I know it shouldn't matter what an analysis in The Star says about Stephen Harper, because the paper is predisposed to being anti-Conservative. But I can't help but be irked when I read such vitriolic diatribes such as the one by David Olive on Sunday.
Olive's piece was headlined on the front page as follows:
David Olive on why children don't like Stephen Harper.
Can the Star get any more absurd -- that's as bad as the Globe's recent nonsense about Christians.
Olive's analysis takes several Harper quotes, and seeks to impute meaning to them.
When Danny Williams nudged Hearn and Doyle to vote with the government on the budget, Harper said:
"What's the next thing? We're going to have a bunch of mafia people working for the government because it might give Danny Williams money a week earlier?"
Olive suggests Harper was referring to Liberal MPs:
'Who are these organized crime figures on the public payroll? Carolyn Bennett? Ken Dryden? Right-to-lifer Roger Gallaway?'
Apparently Olive doesn't have cable, and hasn't watched any of the Gomery inquiry. Besides, the people he listed don't work for the government -- they are the government -- therefore they supposedly work for the people.
Olive says that Harper questioned the patriotism of Liberal voters a few weeks back, when he said voting for the Liberals is:
'quite frankly imperilling the future of the country.'
Harper is one of millions of Canadians who see the Liberal Party of Canada as corrupt, self-serving, anti-democratic and irresponsible. It stands to reason that if you view those characteristics as bad, you would see voting for a party whose foundations seem to have been replaced with these dubious pillars would tend to imperil the future of the country.
Olive seems to forget that during last year's election campaign and since, Paul Martin has openly suggested that anyone who votes Conservative is unCanadian.
This is a quote from Paul Martin from March 4, 2005:
We stood up for the Charter in the last campaign. We’ve stood up for it in this session of Parliament, protecting rights with the civil marriage bill while at the same time safeguarding religious freedom. Let me renew our pledge, my pledge, here before you tonight: We will always stand up for the Charter of Rights. I will always stand up for the Charter of Rights.
All of us here this evening, Liberals, are united – by an unshakeable belief in the values that have made our country one of the fairest, most respectful and most progressive in the world.
I am proud to follow in the foot steps of those who have come before – men and women whose great vision and hard work made the Liberal Party the party of multiculturalism and medicare, the party of bilingualism and the Charter, the party that led this nation in wartime and then committed it to keeping the peace.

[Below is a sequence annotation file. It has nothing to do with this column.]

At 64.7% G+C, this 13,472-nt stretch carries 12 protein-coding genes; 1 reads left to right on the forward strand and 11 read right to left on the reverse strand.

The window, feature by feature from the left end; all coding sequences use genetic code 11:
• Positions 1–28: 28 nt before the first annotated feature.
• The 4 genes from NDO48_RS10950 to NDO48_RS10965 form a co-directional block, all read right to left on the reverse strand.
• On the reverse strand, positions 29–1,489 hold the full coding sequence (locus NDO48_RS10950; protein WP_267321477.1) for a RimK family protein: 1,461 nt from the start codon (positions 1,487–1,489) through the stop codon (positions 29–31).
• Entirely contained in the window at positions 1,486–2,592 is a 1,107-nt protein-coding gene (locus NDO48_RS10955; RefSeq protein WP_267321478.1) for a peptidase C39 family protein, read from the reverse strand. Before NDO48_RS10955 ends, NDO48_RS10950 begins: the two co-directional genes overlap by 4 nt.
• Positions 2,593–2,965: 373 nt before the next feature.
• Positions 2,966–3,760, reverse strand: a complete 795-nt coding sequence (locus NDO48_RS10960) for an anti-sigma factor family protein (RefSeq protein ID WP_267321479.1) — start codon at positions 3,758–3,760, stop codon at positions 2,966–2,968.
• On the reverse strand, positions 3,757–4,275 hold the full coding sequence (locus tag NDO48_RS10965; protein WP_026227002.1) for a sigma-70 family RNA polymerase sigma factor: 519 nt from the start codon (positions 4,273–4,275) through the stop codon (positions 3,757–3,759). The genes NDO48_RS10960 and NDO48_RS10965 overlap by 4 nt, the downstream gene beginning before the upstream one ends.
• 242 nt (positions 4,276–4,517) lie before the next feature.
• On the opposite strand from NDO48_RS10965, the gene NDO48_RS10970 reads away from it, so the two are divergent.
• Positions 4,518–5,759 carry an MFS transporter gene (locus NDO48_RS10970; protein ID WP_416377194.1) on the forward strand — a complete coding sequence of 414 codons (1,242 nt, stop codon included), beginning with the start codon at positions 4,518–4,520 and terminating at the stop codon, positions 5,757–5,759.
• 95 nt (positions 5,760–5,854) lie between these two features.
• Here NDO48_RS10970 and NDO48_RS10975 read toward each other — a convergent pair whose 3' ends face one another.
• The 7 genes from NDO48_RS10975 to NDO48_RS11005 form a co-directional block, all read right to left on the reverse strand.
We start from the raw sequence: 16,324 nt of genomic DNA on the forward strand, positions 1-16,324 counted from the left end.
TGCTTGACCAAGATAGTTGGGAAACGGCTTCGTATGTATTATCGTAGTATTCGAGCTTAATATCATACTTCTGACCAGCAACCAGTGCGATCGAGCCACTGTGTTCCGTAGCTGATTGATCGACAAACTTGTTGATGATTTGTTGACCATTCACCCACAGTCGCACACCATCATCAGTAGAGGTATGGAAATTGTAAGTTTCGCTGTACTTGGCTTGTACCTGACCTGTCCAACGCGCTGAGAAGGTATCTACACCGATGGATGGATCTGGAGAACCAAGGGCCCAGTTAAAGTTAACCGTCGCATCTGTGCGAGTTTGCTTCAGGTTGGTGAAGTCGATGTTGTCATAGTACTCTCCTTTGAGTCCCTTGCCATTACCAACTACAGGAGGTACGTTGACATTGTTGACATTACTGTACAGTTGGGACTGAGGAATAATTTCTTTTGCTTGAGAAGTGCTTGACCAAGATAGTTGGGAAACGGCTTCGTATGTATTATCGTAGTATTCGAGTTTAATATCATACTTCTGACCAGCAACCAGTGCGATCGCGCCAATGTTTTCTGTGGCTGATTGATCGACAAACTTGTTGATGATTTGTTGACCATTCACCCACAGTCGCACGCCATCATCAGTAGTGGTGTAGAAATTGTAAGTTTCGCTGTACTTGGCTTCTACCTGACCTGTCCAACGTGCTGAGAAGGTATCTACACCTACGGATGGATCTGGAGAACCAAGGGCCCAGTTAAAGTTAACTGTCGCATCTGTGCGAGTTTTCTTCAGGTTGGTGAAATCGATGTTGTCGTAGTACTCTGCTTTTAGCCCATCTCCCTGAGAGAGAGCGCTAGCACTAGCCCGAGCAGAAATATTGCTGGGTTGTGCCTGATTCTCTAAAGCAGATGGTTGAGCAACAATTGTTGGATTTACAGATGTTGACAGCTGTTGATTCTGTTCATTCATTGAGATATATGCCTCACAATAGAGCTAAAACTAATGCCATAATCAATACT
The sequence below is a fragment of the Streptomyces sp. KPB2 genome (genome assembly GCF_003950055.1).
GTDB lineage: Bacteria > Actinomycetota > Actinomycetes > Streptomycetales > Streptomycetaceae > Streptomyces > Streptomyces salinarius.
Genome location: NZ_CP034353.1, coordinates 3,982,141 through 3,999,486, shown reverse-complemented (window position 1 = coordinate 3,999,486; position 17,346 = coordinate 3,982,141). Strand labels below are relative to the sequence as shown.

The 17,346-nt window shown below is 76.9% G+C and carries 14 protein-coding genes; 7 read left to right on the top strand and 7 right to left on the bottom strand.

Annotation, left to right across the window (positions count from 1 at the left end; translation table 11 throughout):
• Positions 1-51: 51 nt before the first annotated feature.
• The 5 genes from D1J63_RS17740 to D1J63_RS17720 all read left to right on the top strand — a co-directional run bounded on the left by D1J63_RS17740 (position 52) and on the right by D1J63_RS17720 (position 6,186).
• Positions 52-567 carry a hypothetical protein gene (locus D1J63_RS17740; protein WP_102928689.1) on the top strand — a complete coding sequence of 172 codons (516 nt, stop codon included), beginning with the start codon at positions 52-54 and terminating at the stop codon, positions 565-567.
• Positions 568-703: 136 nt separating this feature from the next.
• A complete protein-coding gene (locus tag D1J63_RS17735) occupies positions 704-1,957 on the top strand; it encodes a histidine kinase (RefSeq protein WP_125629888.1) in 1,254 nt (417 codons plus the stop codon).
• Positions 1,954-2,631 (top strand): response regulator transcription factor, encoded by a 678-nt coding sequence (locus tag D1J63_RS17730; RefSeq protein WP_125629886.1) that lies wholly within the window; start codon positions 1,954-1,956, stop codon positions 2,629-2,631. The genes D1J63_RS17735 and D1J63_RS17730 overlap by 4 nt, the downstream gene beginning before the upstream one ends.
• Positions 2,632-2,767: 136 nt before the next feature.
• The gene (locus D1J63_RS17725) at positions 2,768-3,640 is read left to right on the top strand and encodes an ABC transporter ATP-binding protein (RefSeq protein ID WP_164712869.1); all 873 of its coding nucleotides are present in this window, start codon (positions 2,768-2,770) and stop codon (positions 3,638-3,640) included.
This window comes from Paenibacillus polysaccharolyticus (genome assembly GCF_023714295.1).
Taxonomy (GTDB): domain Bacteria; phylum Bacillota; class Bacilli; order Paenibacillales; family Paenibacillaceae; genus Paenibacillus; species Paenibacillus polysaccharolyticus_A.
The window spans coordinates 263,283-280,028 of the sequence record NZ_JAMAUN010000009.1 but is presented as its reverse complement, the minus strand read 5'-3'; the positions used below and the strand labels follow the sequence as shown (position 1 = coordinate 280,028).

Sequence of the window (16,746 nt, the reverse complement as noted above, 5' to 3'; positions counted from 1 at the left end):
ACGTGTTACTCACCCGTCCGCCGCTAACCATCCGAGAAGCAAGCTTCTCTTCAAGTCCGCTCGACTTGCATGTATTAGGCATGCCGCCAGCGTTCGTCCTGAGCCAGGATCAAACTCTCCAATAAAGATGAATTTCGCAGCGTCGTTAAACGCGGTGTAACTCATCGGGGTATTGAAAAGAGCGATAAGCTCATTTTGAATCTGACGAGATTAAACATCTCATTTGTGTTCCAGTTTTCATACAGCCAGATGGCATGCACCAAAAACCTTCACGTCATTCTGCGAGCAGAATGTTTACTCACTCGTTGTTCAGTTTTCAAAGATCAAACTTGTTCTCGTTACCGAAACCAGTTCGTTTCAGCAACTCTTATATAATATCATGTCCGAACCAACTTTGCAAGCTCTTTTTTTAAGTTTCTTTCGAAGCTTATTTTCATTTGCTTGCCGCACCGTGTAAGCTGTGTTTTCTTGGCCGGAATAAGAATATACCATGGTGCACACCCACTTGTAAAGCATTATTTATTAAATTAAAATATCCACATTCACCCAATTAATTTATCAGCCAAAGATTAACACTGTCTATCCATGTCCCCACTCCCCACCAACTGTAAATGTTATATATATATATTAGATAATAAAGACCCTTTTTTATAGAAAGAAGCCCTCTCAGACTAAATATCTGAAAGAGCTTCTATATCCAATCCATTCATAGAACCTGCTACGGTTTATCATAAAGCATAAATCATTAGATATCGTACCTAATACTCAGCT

Now, there are those in another political party who hold a different set of values. They too will be gathering for a convention this month. And Canadians will again be reminded, as they were during the election campaign, that the government and the opposition in Parliament – that the Prime Minister and the Leader of the Opposition – present two starkly different visions of what this country can be and where this country must go. The choice was clear during the election. The choice is clear today.
And when Scott Brison looked to the new Conservative party for modern Canadian values, and when he could no longer find them there, where did he turn? To the Liberal Party.'
There are times when I look around the House of Commons. At the Conservatives, a party that no longer calls itself progressive, and for good reason.
And, here's another quote from a speech by Paul Martin, from June 2, 2005 in Montreal:
'We do not share the Conservative ideology of every man for himself . . .'
'The person I cannot understand is Stephen Harper.
He doesn’t appear to realize that his underhanded dealings with Gilles Duceppe are threatening our country’s stability.
We know that he wanted to take part in the Iraq war and re-open the anti-missile shield file, and that he does not believe in protecting the rights of all minorities, but how to explain his common agenda with the separatists?'
Martin's quotes all tend to suggest that as a conservative, my values and my patriotism are suspect. As Prime Minister, Martin has a responsibility to represent all of us, not just Liberal voters. His comments are insulting and disparaging to all who continue to vote Conservative.
How convenient are the memories of Liberal journalists.